Florida filmmaker F. C. Rabbath is in a minority of indie filmmakers. On the heels of wrapping a film picked up this year by robust distributor Gravitas Ventures, Rabbath set to work on a new film The Waiting. After a few weeks of editing, the new film will be sent to festivals.
Reception at those festivals will determine the world premiere. The Waiting is a blend of horror, romance, and comedy. Rabbath summed it up in a nutshell for Indie Art South.
“The Waiting is horromedy (horror/comedy/romance) about a haunted hotel room,” said Rabbath, “where a new hotel employee falls in love with a ghost stuck in one of the rooms.”
The new film grew out of ideas formed within the changing US social culture. In what Rabbath calls our “hookup culture,” authentic love can be “hard to find,” he said. Dating has become like online shopping. He said the film has a “good message.”
Rabbath certainly has exposure to diverse cultures. He grew up overseas, living in countries like Egypt, Kuwait, and the Kingdom of Saudi Arabia. At present, Rabbath does creative work across the US, with the bulk of his time spent between Orlando and Tallahassee, describing himself as “a nomad.”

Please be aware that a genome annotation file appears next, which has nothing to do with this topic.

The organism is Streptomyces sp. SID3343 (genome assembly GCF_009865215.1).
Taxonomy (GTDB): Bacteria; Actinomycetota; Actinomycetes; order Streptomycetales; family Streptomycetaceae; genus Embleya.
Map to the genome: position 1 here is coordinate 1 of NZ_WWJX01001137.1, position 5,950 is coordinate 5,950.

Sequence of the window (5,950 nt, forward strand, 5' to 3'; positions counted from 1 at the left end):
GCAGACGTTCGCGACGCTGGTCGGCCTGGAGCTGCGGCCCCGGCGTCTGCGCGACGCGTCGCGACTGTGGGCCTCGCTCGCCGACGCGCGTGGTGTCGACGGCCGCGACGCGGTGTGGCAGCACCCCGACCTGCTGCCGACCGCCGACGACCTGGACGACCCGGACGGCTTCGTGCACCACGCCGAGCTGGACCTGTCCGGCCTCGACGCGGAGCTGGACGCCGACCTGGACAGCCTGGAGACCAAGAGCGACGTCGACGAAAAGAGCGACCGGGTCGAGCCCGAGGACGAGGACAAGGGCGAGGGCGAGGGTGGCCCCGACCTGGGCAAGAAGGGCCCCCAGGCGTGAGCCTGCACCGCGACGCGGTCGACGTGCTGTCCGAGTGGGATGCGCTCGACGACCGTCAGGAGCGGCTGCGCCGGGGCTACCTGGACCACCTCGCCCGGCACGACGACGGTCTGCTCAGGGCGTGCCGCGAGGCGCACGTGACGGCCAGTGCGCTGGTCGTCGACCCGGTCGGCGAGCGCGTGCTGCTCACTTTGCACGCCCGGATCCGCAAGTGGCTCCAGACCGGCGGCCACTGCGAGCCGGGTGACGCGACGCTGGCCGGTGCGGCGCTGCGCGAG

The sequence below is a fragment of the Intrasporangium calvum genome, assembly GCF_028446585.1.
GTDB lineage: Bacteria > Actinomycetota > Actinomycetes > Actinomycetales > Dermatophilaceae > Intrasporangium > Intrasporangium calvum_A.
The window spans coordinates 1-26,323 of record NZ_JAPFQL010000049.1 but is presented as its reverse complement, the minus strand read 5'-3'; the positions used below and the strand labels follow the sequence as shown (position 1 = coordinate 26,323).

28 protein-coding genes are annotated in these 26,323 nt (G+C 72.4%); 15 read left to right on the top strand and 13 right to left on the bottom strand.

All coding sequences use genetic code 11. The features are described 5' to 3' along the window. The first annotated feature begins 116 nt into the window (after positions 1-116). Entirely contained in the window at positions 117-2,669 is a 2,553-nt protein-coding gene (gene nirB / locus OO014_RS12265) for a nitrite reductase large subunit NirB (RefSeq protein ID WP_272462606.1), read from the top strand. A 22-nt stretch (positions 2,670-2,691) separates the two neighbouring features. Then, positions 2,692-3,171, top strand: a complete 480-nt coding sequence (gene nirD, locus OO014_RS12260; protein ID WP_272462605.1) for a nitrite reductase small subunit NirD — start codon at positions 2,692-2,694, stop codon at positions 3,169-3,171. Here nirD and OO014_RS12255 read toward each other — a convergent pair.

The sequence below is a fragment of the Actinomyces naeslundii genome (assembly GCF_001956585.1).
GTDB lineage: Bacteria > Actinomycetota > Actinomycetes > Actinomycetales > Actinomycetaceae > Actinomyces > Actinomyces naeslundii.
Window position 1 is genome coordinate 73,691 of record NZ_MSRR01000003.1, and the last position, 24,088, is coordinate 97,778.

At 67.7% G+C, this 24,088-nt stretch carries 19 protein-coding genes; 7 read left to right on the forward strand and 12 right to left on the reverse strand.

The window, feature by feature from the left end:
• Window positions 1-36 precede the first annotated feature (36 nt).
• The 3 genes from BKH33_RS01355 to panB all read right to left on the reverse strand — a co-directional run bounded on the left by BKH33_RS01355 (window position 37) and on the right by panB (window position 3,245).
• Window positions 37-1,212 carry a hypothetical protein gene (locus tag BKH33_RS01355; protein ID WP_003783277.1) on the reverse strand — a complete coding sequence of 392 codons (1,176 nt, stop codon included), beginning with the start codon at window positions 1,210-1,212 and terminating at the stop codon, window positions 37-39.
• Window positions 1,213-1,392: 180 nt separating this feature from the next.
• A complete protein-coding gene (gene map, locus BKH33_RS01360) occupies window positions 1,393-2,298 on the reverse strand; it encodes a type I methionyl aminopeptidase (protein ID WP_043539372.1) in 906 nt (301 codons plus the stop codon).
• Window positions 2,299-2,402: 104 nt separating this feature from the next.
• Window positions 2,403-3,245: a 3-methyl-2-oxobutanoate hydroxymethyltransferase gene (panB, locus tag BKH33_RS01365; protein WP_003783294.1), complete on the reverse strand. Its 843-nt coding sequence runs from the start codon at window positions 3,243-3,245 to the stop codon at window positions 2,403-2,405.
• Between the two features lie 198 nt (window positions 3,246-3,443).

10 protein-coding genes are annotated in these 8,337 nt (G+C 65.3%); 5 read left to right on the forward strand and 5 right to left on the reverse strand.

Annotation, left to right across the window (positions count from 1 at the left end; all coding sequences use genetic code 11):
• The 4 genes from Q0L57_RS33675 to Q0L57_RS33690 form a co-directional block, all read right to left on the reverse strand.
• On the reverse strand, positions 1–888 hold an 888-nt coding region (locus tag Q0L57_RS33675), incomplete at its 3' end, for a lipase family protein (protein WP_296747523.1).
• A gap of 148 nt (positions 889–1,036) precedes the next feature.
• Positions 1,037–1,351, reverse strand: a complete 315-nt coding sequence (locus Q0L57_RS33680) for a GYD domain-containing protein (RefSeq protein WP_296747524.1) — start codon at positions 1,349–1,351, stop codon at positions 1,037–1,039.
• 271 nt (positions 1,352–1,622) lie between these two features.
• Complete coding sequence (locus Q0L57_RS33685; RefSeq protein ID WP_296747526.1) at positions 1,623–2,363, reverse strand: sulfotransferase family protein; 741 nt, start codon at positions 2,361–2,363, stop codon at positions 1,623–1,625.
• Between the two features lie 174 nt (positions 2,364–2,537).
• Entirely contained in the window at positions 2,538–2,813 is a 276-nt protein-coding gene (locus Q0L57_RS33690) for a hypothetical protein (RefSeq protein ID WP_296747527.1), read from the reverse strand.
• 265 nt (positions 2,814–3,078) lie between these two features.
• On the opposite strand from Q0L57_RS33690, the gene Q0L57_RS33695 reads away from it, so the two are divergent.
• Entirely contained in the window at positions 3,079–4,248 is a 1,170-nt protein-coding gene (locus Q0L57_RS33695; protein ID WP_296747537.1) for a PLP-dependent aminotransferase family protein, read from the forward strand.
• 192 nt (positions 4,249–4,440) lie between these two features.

While it’s true that having a film distributed by a company like Gravitas Ventures is cause for celebration, it doesn’t solve the critical challenge most indie producers face—having enough resources to do the work. Rabbath’s horror film A Brilliant Monster was released in late spring, 2019, in a number of theaters and on-demand options, and critics were positive about the work Deadline described as a film with “an ambitious narrative.’
Rabbath set to work on The Waiting shortly after A Brilliant Monster was released.
Rabbath described himself as an inventor, author, former journalist, and entrepreneur. He also does editing and commercials, and is one of those versatile creatives who apparently enjoys thinking outside the box. [Edited 12/2/19 to remove email address.]
You can keep up with news about the new film by visiting the Facebook page @thewaitingmovie.
Indie film is one of the most challenging artistic genres, because you need a large quantity of skills and resources. At present, other than by grants, most indie films are created with help from individual donors. Rabbath said he’s currently setting up a new fundraiser page for The Waiting, and Indie Art South will add that link to this column once we have it.
Jacksonville’s Jared Rush, with Third Man Entertainment, was involved in producing The Waiting. Rush is a tireless advocate for indie film, and has worked on successful productions across the country while also serving on the boards of various film festivals.
(All images courtesy of F. C. Rabbath (The Waiting); used with permission.
(Kay B. Day/Dec. 2, 2019)
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